Brock: Nah. You know the money ain’t as good from those bozos as you’d think if you aren’t ‘the right people.’ Besides, I’m so much of every kind of nationality that none of them really want me in la Familia. Can’t go to the Yaks either and the Triads ain’t looking for any more help. They got that all sewn up. The Families would never bring me up to join them at the big kids’ table.
Me: So, who do you work for now?
Brock: The people who ain’t shy about spending the money on whoever comes to hand.
Me: Care to elaborate?
Brock: Sure. People like Samhain Jack.
Brock: I stutter?
Me: No, but… Jack? He kills people.
Brock: Who doesn’t?
Me: I don’t kill people.
Brock: Whatcha talkin’ about, man? ‘Course you do. I hazard to guess you killed at least a dozen people.
Me: I assure you, I don’t know the first thing about murder.
Brock: Sure you do. You make it happen all the time. Exham Bay’s got the death penalty, don’t it?
Me: Yes, it does, but-
Brock: Who you think pays for the injections, or for the voltage on ol’ sparky, huh? Who pays the guards who beat the shit out of the guys who die during interrogation?
Me: The taxpayers, but-
Brock: No buts about it, man. You pay your taxes, you’re responsible. You’re paying them to do it. They pretty it up behind services, sure. Roads and cops and whatever else they decide to spend it on. But, that money gets blood on it every time the hit the plunger or throw the switch. You bet your bottom dollar, you and everyone else in this city on the grid pays for that. Don’t care if they deserved it – hell, some of ’em probably do. Ain’t like assisted suicide. I’m pretty sure most of the guys on the table or in the chair ain’t really thrilled to be going out. But killin’ another guy is killin’ another guy. Last time I checked, that was murder.
[another whiskey arrives. It is devoured in the same ritual that the last one was]
Me: That’s a bit of a stretch.
Brock: Okay, let’s try it another way. You spent a lot of time with the papers, right?
Me: Of course. I’m a reporter.
Brock: You ever write the blotter or cover a crime, or, better still, you ever cover the aftermath of something one of those costumed dopes breaks up?
Me: Of course. The Cowl has been prowling the streets delivering vigilante justice for what, twenty years now?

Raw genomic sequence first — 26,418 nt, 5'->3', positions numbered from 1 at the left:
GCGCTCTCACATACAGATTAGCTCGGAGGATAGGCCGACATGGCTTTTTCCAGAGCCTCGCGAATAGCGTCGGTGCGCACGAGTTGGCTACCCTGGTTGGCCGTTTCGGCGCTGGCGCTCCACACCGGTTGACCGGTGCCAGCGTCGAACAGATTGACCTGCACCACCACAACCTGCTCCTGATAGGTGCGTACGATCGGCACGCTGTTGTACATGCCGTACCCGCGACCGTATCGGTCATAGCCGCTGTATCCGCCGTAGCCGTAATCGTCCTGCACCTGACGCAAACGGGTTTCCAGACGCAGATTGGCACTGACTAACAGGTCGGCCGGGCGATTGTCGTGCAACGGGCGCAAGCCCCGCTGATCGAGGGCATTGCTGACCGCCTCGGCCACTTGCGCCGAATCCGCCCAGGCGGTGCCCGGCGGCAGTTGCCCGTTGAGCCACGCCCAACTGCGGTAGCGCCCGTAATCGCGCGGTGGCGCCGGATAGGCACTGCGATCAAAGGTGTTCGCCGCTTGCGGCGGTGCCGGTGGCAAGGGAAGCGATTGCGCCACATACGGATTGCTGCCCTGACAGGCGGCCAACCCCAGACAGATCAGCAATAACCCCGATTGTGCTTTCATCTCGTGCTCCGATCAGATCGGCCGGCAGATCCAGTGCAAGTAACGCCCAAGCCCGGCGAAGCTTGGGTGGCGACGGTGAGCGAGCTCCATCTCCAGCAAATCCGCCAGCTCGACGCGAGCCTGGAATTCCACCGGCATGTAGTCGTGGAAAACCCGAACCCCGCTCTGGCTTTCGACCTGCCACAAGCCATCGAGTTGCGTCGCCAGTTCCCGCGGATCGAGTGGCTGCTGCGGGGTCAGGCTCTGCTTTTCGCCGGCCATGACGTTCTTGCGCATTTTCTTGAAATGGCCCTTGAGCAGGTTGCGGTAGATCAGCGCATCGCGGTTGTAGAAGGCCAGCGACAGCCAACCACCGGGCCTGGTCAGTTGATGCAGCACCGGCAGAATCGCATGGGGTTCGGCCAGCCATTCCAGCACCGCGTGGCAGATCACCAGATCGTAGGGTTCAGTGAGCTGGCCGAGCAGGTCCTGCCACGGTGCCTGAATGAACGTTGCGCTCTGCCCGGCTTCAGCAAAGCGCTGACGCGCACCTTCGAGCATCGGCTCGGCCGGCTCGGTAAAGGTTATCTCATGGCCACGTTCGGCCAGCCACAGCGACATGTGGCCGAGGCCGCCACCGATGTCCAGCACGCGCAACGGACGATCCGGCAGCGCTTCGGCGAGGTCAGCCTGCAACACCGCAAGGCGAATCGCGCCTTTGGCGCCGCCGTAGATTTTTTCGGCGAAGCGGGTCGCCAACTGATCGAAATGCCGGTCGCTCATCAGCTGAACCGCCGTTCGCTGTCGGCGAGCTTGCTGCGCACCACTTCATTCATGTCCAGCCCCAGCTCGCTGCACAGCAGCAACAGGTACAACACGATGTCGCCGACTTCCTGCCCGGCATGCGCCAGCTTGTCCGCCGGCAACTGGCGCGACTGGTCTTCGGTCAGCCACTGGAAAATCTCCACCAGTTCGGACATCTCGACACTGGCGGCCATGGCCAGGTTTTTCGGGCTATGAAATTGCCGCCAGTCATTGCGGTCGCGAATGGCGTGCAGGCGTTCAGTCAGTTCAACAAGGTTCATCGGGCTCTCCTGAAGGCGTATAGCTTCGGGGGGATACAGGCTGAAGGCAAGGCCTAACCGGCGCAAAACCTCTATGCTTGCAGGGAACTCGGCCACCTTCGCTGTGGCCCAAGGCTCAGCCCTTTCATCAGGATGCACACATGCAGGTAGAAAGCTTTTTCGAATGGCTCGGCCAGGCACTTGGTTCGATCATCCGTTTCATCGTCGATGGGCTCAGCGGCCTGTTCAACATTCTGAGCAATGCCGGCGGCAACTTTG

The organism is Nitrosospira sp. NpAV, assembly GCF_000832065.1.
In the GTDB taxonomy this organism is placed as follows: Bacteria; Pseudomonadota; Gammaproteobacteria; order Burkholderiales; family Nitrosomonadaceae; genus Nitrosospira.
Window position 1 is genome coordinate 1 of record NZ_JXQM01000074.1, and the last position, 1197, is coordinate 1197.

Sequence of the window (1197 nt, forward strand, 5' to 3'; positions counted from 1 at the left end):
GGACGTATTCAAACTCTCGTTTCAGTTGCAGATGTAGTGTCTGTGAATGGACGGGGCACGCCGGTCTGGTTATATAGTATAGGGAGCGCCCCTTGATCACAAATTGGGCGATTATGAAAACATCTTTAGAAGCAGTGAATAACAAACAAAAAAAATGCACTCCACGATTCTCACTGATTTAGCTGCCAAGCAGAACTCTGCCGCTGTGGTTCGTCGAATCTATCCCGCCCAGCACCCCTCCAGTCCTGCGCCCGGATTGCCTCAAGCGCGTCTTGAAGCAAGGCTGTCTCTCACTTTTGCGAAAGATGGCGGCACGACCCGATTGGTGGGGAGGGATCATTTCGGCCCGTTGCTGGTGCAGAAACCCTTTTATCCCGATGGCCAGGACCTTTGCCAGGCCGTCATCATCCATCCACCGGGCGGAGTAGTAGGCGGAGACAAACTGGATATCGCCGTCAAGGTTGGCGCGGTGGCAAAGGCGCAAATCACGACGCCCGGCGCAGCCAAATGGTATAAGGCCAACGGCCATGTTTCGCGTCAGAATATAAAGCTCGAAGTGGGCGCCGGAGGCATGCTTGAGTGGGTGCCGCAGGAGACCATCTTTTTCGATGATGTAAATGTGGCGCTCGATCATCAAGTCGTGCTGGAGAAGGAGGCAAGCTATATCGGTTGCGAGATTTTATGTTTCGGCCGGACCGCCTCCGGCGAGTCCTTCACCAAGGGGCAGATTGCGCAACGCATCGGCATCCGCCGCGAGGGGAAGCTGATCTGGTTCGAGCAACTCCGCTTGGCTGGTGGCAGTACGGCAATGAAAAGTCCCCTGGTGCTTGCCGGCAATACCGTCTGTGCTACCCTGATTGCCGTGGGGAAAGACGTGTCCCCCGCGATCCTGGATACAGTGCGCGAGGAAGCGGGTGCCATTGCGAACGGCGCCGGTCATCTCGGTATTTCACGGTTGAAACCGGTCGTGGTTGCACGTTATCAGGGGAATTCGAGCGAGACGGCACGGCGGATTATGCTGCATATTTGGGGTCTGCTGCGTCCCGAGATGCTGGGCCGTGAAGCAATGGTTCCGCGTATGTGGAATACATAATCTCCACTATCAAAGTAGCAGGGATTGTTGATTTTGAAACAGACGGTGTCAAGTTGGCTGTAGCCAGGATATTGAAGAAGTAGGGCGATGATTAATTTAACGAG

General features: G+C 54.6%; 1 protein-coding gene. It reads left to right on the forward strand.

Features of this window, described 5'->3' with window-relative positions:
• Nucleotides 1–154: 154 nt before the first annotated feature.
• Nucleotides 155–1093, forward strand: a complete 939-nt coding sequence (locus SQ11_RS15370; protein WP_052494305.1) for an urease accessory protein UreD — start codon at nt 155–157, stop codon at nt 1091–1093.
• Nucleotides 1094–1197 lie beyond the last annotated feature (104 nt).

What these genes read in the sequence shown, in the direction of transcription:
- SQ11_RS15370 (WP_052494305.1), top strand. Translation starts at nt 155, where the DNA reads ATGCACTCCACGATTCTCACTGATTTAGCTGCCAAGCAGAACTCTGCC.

Brock: Okay, so what happens when those guys get rounded up by the capes, huh? They end up in the papers. High profile. Everyone who reads the rag gets a good picture and a list of names. Take a stab [he grins] how many of those guys get a chance to become repeat offenders?
Me: I don’t follow. there are plenty of career criminals out there.
Brock: S’a lot of dead ones too. Those guys show up in the paper too sometimes, but the Obits ain’t as exciting news as cape nabs. The guys they work for have a way of cleaning up messes that’s surprisingly messy.
Me: I never thought of it that way.
Brock: ‘Course you don’t. You’re doing your job. Spreading the news. Selling papers. Never crossed your mind that some of those guys end up pushin’ up daisies cause people like Samhain Jack don’t like snitches?
Me: I don’t think I spend a lot of time thinking or caring about what happens to the kind of folks the Cowl or the G-Men pick up.
Brock: Few do. But, I assure you. The people these hoods work for? They give a shit. This business don’t like fuck ups. You fuck up bad enough, you’re gonna find yourself in a world of hurt working for people like Jack.
Me: So you’ve met Jack?
Brock: Plenty of times.
Me: And you…
Brock: No. don’t get excited. Everyone knows that Jack likes to do his own killin’. I don’t do it for him. Like I said, not my thing.
Me: And somehow this excuses you from-
Brock: Whoa, whoa, whoa. Get off your high horse. It is what it is. Ain’t no more than that. Just like it ain’t no more than that when a guy that wears a suit costs more’n this bar writes off a bad mortgage and throws a family out on the street. Or when some exec closes another Exham plant down and sends the work overseas, letting loose people with no other training into the alleys where people like me pick them up and pay ’em good. Legitimate and illegitimate business alike cause people to die or suffer. May as well make a buck while I can. Ain’t no sense in doin’ otherwise. It’s a circle of life kind of thing.